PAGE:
Alongside her on the minibus that would take them to Heathrow at the start of a long journey back to Malawi, were her four children, the youngest of whom was just six when they moved to Dorset in 2001.
Upile, now 11, solemnly followed her older siblings aboard. The night before she had been inconsolable, sobbing for three hours at the prospect of leaving her home and school friends.
Campaigners said the family would fly out to Harare last night, en route to Blantyre, where they face an uncertain and possibly dangerous future.
Despite a passionate crusade from neighbours in Weymouth, as well as cross-party support from MPs, their eleventh-hour application for asylum was rejected by the Immigration minister, Tony McNulty, on Tuesday.
Mrs Kachepa, resigned to her fate, insisted she and her children Natasha, 21, Alex, 17, Anthony, 16, and Upile would not fight it.
"Somewhere in my heart I thought we would be staying and so when the rejection came through I was devastated," she said as they packed up the last of their belongings yesterday. "This time it is really hard because I know we have no hope.
"We have wonderful friends. People have worked so hard for us to stay but the Government did not listen. It is heartbreaking to have to leave."
In the street outside the family flat, there were emotional scenes as campaigners came to bid the family goodbye. Many have fought tirelessly for six months to keep them in the country. "She is talked out. She is cried out. She is still acting with tremendous dignity," said a friend, Ralph Johnson. In an echo of other supporters, he accused the Government of lacking compassion, adding: "This is an appalling travesty of justice. It is cruel and inhumane."
Natasha Kachepa, who was leaving behind her fiancée - Royal Electrical Mechanical Engineers soldier Tom Sanderson - as well as a place at Southampton University to study nursing, said: "We are not coping too well but we are trying to put a brave face on it. We don't want to go. We love it here."
Mr Sanderson, 20, said: "I don't know if I'm ever going to see her again. I'm gutted she is leaving."
Two female immigration officers led the family away as half a dozen police officers watched the emotional crowd and removed a man who sat in protest in front of the vehicle.
The family first arrived in Britain legally in 2000 with Mrs Kachepa's pharmacist husband, Alex. But he abandoned them with debts six months later and returned to Malawi to be with the niece of the former president, Hastings Kamuzu Banda.
Having been warned never to return to her homeland, Mrs Kachepa feared her young family would be targeted and treated as an embarrassment to her husband's powerful new lover. So she sought asylum.
The polite, hardworking family became popular members of the local community. A regular at the local church, Mrs Kachepa took up jobs in a charity shop and pregnancy care centre.
Their priest Father Philip Dyson, of St Augustine's Catholic Church, said yesterday: "It is a very sad day. We have tried every legal avenue possible but they are an easy target for the Government because they are a law-abiding family."
Before the general election their case hit the headlines when Labour's South Dorset MP Jim Knight attacked the Conservative candidate Ed Matts for doctoring a photo of the family in his campaign literature.
But, despite becoming a political football, in the words of some of their supporters, they were ordered to be deported. Attempts to send them to Malawi last month were aborted due to an administrative fiasco with their tickets.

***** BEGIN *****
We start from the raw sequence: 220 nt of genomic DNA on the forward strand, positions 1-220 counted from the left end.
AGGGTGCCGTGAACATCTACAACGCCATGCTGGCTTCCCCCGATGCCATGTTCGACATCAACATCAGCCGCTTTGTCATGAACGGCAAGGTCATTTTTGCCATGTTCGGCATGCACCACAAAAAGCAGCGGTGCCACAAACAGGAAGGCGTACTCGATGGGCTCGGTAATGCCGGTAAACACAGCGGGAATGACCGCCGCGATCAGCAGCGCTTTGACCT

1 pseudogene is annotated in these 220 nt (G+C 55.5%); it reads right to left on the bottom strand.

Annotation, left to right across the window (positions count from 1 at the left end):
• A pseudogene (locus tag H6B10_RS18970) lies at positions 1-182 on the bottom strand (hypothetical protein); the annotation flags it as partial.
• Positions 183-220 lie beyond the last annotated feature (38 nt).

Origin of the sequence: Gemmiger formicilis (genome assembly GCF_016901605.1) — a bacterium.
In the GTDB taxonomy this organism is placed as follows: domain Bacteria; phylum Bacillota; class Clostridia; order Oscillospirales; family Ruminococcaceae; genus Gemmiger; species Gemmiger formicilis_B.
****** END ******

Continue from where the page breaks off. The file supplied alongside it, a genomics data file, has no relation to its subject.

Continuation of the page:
Human rights lawyers applied to the Home Office for discretionary leave for them remain in the UK, insisting the family would suffer if they were returned to Malawi. Helen Bamber, founder of the Medical Foundation for the Care of Victims of Torture, backed their case, insisting the family would be irreparably damaged if they were sent back to Malawi. But Mr McNulty ruled their circumstances had not changed and their deportation order should stay in place.
Yesterday the older children, Natasha and Alex, said they hoped to return - either through her marriage or with a work permit gained through promised employment. Meanwhile, the family faces an uncertain and risky future. Shortly before leaving yesterday, Mrs Kachepa gave an insight into her fears. "They will be waiting for me there and I will be alone."
* The United Nations official who warned of impending disaster in Niger fears Malawi will also face a severe food shortage that will affect the 4.5 million people living in the country.
Jan Egeland, the UN Under-Secretary General for Humanitarian Affairs, said Malawi is "perhaps the most worrying country crisis in the world today".
"Today I am as worried for Malawi as I was for Niger earlier this year," Mr Egeland said yesterday.
The fight to stay
* JANUARY 2001: Verah Kachepa and her four children arrive in Britain to join her husband.
* JULY 2001: Alex Kachepa abandons them with debts and goes back to Malawi to be with another woman. Mrs Kachepa is warned not to return.
* DECEMBER 2002: The family claims asylum.
* FEBRUARY 2003: Asylum is refused.
* JUNE 2004: First appeal hearing turned down.
* 13 MARCH 2005: Police take family to Yarls Wood detention centre.
* 25 MARCH 2005: Family released 24 hours before being due to be deported. The Home Office grants them four months leave to remain in Britain.
* 12 APRIL 2005: Their case comes to national attention during the election campaign.
* 22 AUGUST 2005: Lawyers apply to Home Office for leave to remain in UK, insisting the family would suffer in Malawi.
* 23 AUGUST 2005: Minister Tony McNulty rules the deportation order should stay in place.
* 25 AUGUST 2005: The family is deported.Reuse content